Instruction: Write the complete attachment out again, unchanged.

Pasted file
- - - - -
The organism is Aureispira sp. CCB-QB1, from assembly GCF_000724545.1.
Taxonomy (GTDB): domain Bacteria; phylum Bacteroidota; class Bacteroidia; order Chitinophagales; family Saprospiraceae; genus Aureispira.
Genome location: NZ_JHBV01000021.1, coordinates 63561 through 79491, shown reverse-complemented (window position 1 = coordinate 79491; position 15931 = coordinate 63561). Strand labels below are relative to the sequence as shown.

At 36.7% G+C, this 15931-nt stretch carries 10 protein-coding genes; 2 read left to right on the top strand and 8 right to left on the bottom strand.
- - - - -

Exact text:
The organism is Aureispira sp. CCB-QB1, from assembly GCF_000724545.1.
Taxonomy (GTDB): domain Bacteria; phylum Bacteroidota; class Bacteroidia; order Chitinophagales; family Saprospiraceae; genus Aureispira.
Genome location: NZ_JHBV01000021.1, coordinates 63561 through 79491, shown reverse-complemented (window position 1 = coordinate 79491; position 15931 = coordinate 63561). Strand labels below are relative to the sequence as shown.

At 36.7% G+C, this 15931-nt stretch carries 10 protein-coding genes; 2 read left to right on the top strand and 8 right to left on the bottom strand.